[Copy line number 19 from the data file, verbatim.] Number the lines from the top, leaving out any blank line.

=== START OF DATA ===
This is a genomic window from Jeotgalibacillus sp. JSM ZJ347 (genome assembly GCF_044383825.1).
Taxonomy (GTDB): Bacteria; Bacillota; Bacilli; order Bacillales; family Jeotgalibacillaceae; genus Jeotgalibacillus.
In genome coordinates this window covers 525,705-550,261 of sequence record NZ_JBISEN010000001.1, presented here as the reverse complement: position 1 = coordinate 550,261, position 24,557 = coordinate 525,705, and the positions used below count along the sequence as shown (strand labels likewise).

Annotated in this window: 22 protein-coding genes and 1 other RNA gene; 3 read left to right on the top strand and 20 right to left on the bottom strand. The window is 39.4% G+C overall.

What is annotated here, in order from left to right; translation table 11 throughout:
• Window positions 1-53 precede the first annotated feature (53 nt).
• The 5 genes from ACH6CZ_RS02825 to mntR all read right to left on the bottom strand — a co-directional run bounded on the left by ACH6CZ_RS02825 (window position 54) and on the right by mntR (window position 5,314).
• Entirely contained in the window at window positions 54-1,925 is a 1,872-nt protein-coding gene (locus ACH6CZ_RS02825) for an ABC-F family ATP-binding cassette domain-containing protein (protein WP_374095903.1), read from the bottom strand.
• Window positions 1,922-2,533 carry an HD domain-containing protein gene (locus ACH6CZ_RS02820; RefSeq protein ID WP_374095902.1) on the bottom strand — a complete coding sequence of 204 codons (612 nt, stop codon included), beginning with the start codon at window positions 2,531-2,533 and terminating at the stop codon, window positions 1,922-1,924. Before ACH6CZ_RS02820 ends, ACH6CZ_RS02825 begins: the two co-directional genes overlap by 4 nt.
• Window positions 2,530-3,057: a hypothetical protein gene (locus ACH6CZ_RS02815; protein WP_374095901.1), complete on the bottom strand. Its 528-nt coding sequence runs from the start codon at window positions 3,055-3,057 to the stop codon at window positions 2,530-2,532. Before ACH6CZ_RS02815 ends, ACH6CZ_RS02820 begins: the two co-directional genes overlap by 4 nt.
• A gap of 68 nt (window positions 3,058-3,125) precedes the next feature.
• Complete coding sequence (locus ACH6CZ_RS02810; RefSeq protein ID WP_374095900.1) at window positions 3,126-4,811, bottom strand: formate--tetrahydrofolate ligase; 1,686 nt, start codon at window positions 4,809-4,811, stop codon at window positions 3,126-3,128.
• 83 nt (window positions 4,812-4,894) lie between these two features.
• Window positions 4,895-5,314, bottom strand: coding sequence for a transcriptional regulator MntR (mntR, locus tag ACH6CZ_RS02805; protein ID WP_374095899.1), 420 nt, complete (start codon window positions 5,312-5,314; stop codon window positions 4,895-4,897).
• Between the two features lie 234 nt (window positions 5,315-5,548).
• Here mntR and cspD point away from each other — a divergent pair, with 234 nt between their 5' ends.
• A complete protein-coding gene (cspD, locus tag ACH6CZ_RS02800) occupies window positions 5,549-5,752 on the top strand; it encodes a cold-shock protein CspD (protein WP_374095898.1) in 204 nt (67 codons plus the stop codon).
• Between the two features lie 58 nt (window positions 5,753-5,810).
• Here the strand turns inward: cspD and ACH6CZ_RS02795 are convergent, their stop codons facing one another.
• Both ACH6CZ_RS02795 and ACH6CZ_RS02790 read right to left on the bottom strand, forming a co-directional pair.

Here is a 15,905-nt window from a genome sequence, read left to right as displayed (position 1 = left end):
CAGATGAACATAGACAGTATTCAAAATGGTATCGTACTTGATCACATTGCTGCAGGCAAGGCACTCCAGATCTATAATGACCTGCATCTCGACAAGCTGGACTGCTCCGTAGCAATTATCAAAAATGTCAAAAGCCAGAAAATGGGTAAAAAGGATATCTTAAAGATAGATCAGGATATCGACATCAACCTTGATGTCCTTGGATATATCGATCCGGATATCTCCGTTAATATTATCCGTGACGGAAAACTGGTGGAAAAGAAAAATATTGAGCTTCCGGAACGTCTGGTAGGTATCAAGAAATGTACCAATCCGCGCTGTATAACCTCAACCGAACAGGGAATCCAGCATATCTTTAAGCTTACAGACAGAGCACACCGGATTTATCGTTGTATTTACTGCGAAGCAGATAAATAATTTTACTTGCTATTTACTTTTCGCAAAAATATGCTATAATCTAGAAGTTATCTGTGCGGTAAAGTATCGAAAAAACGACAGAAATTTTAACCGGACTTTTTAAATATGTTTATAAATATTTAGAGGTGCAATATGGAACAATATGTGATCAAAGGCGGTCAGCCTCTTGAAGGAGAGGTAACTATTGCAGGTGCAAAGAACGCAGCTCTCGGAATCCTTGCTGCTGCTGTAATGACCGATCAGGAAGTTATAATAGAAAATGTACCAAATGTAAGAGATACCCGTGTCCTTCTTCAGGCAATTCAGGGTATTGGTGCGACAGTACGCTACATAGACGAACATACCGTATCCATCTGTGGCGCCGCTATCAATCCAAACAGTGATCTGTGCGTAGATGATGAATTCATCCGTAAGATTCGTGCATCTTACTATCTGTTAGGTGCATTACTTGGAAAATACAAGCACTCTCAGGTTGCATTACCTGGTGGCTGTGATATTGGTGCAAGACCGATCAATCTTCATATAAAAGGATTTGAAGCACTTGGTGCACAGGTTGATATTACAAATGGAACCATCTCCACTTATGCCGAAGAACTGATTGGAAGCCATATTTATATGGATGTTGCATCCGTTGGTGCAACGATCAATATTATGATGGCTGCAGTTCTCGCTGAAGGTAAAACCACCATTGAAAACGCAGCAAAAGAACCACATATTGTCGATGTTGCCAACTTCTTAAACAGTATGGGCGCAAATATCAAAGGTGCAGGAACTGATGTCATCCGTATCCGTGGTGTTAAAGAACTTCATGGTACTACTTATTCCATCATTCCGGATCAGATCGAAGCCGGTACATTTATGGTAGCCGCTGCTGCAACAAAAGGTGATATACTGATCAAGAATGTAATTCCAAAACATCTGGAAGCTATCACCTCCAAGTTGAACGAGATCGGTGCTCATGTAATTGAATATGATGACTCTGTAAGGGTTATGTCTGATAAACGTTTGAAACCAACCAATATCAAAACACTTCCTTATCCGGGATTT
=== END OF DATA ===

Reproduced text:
• Here the strand turns inward: cspD and ACH6CZ_RS02795 are convergent, their stop codons facing one another.